The ‘$5 Million Gaming Poll’ Show & The Question That Remains

Monday 07th, October 2013 / 07:48 Published by

If the media and the Opposition had checked to confirm Elections Minister BJ Nottage’s recent statement that the January Gaming Poll cost $5 million before extensive reporting and announcing a Party position respectively – what happened  with the Minister changing the figure he gave, would not have been able to happen.

And what should also now be checked is whether or not the “I think it’s $5 million” figure he gave last week represented one of two things:

#1 – a combination of the actual public service cost to hold the Gaming Poll plus other payments/payouts connected to that Poll or

#2 – monies spent in payments/payouts outside of the actual cost. In other words, was the “I think it’s $5 million” figure merely a mistake, or is there much more to it?

Last week Minister Nottage told the media on camera that “he thinks” the Gaming Poll cost about $5 million. The Prime Minister had said it would cost approximately $1 million. Today, Minister Nottage “corrected” his statement, and said that upon checking with Parliamentary Registration the figure is actually only $1.2 million ($1,238,092.95 to be exact).

Now here are the two big issues in this:

#1 – when BJ Nottage gave that $5 million figure, both the media and the Opposition ought to have checked with Parliamentary Registration right there and then on what he said – if only due to the major discrepancy between his figure and the Prime Minister’s figure.

But the problem is this – that is not how we do reporting and responses in this country. Whatever falls out of a politician’s mouth, the media and others simply run with it without checking the veracity and/or accuracy of what has been said.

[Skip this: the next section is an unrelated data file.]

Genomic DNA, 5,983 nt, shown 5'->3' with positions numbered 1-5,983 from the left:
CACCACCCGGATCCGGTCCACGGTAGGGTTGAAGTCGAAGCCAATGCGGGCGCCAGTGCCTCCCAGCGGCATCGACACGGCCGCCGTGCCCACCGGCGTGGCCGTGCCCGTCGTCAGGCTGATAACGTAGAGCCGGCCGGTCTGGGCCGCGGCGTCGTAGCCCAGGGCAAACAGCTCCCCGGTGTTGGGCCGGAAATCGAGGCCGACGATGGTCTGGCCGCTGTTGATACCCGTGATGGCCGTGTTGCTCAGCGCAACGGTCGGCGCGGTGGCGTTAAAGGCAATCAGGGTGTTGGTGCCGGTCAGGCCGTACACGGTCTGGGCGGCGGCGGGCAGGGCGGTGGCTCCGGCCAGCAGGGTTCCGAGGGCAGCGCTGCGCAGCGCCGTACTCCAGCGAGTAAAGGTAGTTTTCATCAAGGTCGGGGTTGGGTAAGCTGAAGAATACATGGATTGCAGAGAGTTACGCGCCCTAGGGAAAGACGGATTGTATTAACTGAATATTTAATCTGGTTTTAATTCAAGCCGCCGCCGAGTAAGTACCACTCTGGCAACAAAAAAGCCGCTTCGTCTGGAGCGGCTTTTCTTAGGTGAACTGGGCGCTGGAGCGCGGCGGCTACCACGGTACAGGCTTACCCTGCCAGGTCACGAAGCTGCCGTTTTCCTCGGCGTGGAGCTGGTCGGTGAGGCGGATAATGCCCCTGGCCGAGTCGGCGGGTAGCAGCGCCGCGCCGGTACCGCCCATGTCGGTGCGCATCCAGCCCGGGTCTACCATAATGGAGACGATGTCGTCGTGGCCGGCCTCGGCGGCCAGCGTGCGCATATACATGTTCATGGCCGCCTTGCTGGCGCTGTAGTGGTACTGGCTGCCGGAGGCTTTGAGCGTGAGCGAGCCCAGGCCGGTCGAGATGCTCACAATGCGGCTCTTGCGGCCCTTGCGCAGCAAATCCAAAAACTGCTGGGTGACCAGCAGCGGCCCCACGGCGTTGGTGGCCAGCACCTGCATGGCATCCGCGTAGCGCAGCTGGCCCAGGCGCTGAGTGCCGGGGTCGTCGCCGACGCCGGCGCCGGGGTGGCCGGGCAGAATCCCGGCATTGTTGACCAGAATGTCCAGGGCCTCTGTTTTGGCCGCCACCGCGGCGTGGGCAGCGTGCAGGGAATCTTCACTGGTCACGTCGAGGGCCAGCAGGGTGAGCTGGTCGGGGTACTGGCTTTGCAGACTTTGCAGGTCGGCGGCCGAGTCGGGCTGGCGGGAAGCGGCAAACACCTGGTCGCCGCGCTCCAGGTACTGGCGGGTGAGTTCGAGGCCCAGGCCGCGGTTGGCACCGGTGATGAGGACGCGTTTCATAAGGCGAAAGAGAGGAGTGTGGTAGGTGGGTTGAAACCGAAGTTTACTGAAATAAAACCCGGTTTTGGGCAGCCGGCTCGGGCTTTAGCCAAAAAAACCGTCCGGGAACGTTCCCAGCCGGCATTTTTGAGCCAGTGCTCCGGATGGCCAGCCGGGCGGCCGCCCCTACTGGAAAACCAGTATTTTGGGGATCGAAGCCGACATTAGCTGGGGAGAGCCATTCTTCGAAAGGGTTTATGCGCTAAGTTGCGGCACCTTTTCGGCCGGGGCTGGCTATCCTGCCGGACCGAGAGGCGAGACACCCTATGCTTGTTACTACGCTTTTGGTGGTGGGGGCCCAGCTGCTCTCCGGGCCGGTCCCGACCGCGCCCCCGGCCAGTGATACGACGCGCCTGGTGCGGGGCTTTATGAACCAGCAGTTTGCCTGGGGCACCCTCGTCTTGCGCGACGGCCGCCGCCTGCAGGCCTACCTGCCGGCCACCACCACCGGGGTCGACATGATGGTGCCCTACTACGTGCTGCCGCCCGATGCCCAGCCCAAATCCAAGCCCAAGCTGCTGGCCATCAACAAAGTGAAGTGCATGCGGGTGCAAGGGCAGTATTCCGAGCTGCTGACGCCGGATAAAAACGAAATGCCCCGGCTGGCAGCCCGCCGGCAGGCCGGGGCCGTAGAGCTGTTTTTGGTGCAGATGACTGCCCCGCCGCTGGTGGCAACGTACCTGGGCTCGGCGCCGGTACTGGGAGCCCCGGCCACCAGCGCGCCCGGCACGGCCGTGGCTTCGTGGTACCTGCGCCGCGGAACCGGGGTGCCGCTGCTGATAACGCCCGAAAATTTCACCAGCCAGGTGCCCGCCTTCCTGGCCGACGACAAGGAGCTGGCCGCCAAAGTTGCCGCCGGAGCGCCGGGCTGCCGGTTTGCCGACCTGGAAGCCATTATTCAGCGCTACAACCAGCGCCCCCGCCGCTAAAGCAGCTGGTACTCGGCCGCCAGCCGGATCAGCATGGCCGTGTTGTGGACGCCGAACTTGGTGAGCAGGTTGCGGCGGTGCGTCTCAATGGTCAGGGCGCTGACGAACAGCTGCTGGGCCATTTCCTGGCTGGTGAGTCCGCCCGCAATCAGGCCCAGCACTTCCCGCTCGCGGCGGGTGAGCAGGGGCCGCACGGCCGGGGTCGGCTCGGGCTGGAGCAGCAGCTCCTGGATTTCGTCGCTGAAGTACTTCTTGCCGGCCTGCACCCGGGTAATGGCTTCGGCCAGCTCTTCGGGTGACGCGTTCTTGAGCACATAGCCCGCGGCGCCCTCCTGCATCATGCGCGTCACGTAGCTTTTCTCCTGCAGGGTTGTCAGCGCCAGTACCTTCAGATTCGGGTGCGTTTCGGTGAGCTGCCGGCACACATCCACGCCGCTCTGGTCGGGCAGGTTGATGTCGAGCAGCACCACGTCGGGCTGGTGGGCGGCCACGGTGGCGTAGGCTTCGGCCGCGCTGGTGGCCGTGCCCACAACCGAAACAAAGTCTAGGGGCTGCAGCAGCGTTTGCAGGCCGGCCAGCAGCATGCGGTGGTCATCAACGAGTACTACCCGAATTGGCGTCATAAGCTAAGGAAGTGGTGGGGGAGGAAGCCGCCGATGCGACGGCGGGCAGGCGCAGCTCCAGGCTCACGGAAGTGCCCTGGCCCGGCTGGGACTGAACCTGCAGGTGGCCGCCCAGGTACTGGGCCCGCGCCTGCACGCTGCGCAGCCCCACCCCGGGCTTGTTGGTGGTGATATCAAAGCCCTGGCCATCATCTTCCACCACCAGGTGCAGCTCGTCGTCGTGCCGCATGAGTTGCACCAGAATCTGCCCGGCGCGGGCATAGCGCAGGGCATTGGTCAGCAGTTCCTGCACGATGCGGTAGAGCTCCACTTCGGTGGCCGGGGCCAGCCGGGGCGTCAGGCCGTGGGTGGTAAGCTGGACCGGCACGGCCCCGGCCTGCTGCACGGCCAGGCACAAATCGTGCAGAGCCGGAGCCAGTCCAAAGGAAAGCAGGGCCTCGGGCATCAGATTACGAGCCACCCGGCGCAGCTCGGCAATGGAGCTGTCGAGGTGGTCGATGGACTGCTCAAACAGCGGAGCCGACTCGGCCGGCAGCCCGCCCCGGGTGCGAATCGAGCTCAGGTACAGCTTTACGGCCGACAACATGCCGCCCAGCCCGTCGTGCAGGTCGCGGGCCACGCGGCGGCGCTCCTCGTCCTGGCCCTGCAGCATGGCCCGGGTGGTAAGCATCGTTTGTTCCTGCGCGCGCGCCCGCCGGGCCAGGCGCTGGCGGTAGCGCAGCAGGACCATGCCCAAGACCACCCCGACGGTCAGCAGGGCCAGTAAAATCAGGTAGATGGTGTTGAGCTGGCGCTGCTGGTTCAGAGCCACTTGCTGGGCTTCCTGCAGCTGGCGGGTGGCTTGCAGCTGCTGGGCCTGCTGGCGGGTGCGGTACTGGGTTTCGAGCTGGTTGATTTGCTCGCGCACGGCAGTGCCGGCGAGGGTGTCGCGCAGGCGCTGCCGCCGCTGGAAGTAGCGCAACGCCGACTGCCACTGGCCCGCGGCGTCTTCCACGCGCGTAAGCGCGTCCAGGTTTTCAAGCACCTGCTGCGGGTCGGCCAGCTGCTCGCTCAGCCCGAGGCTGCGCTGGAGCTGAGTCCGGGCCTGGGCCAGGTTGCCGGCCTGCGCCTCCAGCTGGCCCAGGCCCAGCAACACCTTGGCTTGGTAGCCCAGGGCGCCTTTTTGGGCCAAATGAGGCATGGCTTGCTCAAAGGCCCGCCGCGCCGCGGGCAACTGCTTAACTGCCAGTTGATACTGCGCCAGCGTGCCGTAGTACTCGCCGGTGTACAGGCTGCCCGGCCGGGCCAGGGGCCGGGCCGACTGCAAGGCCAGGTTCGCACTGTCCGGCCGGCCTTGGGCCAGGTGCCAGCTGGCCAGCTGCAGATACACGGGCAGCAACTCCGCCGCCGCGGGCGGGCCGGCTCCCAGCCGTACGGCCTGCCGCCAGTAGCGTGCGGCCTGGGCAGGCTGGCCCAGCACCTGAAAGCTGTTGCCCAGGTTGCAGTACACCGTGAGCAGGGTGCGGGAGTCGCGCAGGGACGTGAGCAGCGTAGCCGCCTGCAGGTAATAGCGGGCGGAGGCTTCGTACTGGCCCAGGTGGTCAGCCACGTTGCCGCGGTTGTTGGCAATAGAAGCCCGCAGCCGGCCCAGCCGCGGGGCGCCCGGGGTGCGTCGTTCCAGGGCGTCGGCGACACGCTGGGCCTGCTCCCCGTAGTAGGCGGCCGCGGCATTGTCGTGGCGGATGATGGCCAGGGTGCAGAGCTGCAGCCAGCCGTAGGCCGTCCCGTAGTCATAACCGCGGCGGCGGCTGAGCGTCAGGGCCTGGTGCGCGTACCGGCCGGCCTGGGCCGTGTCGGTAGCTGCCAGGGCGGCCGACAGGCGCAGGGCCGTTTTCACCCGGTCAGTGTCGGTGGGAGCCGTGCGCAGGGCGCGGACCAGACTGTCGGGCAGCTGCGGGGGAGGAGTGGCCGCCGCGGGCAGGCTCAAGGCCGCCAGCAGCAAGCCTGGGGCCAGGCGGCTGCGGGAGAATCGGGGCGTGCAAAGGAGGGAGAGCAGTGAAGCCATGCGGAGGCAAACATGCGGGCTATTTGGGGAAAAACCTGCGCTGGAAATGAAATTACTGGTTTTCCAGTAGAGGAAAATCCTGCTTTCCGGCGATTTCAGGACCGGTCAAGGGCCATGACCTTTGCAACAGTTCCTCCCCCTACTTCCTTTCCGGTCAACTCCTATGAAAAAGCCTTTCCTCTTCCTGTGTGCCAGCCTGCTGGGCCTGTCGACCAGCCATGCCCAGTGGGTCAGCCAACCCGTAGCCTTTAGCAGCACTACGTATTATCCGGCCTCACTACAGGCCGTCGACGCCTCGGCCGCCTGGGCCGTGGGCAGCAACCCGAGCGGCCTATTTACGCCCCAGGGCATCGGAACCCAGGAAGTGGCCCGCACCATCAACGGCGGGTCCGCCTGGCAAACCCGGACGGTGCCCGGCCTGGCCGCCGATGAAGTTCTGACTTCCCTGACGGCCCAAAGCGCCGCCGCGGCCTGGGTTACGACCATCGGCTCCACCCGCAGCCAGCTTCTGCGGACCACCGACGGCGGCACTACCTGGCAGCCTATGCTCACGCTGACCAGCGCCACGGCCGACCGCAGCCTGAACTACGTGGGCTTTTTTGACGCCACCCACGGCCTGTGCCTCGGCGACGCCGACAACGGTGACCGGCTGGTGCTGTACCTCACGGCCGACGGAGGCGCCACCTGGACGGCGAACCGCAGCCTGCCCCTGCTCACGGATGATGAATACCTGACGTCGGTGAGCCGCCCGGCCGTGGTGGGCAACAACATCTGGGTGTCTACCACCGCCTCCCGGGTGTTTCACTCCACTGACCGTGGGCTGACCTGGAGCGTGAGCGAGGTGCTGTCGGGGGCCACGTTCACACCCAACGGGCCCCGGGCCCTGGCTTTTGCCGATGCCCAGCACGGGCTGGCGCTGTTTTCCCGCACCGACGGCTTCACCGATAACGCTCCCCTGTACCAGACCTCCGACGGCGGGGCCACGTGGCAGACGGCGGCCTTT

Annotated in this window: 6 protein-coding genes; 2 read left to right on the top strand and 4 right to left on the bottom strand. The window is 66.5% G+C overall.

#2 – Both the media and the Opposition will likely say BJ Nottage is playing a game with them by changing the figure. Here’s the thing – if he is playing a game, had both the media and Opposition done their job and checked to confirm his statement – he would not have been able to play such a game. Check what they exclaim to prevent a game. Had both the media and Opposition checked, they would have had the $1.2 million public service figure before Minister Nottage could change or correct what he said.

I, as a writer, intentionally held off on initially commenting about BJ Nottage’s “I think it’s $5 million” statement, and I did so to check some things out first as his statement raised certain suspicions. I received confirmation of some things and was writing this article today when I heard the Minister had changed the figure.

A general election – the major national poll of The Bahamas- only costs a maximum of about $1.5 million to hold. Parliamentary Registration can confirm this. Any extra money would be for overtime paid to Parliamentary Registration to prepare a new Register. Since the January Gaming Poll was held using the current Register and not a new one Parliamentary Registration had to create, overtime costs to create a new Register would not arise.

This information added confirmation to my suspicions that the January Gaming Poll by itself could not have cost $5 million to hold.

So the question that remains is this – did Minister BJ Nottage simply misspeak when he gave that figure five-times above what the poll would actually cost, or does that figure represent more than just the $1.2 million Parliamentary Registration says was spent to hold the shambolic January Gaming Poll?

If the government truly only spent $1.2 million and nothing more – where did Minister Nottage get the $5 million figure from? How do you mix up 1.2 for 5? That’s quite a big so-called “mix-up”, wouldn’t you say?

Sharon Turner


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